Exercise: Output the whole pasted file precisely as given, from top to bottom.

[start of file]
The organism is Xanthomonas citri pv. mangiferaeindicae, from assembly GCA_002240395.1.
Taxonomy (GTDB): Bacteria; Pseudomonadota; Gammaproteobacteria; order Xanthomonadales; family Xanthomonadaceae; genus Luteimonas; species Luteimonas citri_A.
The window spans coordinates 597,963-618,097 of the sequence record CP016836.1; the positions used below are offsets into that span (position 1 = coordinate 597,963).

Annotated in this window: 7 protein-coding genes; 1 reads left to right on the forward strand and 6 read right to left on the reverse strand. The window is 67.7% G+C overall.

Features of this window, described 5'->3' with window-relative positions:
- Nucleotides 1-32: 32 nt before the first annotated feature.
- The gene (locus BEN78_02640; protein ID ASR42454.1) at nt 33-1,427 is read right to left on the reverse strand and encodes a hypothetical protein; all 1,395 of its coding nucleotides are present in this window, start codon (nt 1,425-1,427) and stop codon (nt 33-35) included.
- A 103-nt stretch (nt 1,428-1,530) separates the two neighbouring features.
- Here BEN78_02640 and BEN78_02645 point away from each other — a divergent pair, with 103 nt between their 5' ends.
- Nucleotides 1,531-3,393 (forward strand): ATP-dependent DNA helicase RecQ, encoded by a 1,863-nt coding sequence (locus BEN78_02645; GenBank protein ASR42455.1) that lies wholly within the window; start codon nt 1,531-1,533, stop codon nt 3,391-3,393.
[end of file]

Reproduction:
The organism is Xanthomonas citri pv. mangiferaeindicae, from assembly GCA_002240395.1.
Taxonomy (GTDB): Bacteria; Pseudomonadota; Gammaproteobacteria; order Xanthomonadales; family Xanthomonadaceae; genus Luteimonas; species Luteimonas citri_A.
The window spans coordinates 597,963-618,097 of the sequence record CP016836.1; the positions used below are offsets into that span (position 1 = coordinate 597,963).

Annotated in this window: 7 protein-coding genes; 1 reads left to right on the forward strand and 6 read right to left on the reverse strand. The window is 67.7% G+C overall.

Features of this window, described 5'->3' with window-relative positions:
- Nucleotides 1-32: 32 nt before the first annotated feature.
- The gene (locus BEN78_02640; protein ID ASR42454.1) at nt 33-1,427 is read right to left on the reverse strand and encodes a hypothetical protein; all 1,395 of its coding nucleotides are present in this window, start codon (nt 1,425-1,427) and stop codon (nt 33-35) included.
- A 103-nt stretch (nt 1,428-1,530) separates the two neighbouring features.
- Here BEN78_02640 and BEN78_02645 point away from each other — a divergent pair, with 103 nt between their 5' ends.
- Nucleotides 1,531-3,393 (forward strand): ATP-dependent DNA helicase RecQ, encoded by a 1,863-nt coding sequence (locus BEN78_02645; GenBank protein ASR42455.1) that lies wholly within the window; start codon nt 1,531-1,533, stop codon nt 3,391-3,393.